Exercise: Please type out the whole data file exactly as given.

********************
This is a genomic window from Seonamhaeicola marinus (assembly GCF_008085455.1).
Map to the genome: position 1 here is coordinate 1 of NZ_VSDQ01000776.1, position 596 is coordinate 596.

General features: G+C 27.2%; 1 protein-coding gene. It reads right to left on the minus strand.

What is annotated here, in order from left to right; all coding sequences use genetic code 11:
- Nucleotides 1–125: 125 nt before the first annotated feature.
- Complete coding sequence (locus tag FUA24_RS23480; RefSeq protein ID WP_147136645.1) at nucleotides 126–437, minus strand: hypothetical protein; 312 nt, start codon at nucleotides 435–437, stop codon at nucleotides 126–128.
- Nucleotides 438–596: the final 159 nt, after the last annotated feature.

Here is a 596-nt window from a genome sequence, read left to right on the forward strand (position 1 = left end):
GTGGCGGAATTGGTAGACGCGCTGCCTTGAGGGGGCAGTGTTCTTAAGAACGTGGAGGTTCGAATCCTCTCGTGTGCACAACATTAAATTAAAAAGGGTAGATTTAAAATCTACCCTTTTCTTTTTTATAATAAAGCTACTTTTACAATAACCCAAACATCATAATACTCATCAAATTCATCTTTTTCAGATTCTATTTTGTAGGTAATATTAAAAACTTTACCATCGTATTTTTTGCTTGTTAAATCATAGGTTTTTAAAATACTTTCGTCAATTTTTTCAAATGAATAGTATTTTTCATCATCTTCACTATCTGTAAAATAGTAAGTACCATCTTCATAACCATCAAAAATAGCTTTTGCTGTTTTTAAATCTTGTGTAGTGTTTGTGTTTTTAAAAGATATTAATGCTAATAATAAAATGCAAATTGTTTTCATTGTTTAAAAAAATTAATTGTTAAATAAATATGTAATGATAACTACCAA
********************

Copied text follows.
This is a genomic window from Seonamhaeicola marinus (assembly GCF_008085455.1).
Map to the genome: position 1 here is coordinate 1 of NZ_VSDQ01000776.1, position 596 is coordinate 596.

General features: G+C 27.2%; 1 protein-coding gene. It reads right to left on the minus strand.

What is annotated here, in order from left to right; all coding sequences use genetic code 11:
- Nucleotides 1–125: 125 nt before the first annotated feature.
- Complete coding sequence (locus tag FUA24_RS23480; RefSeq protein ID WP_147136645.1) at nucleotides 126–437, minus strand: hypothetical protein; 312 nt, start codon at nucleotides 435–437, stop codon at nucleotides 126–128.
- Nucleotides 438–596: the final 159 nt, after the last annotated feature.

Here is a 596-nt window from a genome sequence, read left to right on the forward strand (position 1 = left end):
GTGGCGGAATTGGTAGACGCGCTGCCTTGAGGGGGCAGTGTTCTTAAGAACGTGGAGGTTCGAATCCTCTCGTGTGCACAACATTAAATTAAAAAGGGTAGATTTAAAATCTACCCTTTTCTTTTTTATAATAAAGCTACTTTTACAATAACCCAAACATCATAATACTCATCAAATTCATCTTTTTCAGATTCTATTTTGTAGGTAATATTAAAAACTTTACCATCGTATTTTTTGCTTGTTAAATCATAGGTTTTTAAAATACTTTCGTCAATTTTTTCAAATGAATAGTATTTTTCATCATCTTCACTATCTGTAAAATAGTAAGTACCATCTTCATAACCATCAAAAATAGCTTTTGCTGTTTTTAAATCTTGTGTAGTGTTTGTGTTTTTAAAAGATATTAATGCTAATAATAAAATGCAAATTGTTTTCATTGTTTAAAAAAATTAATTGTTAAATAAATATGTAATGATAACTACCAA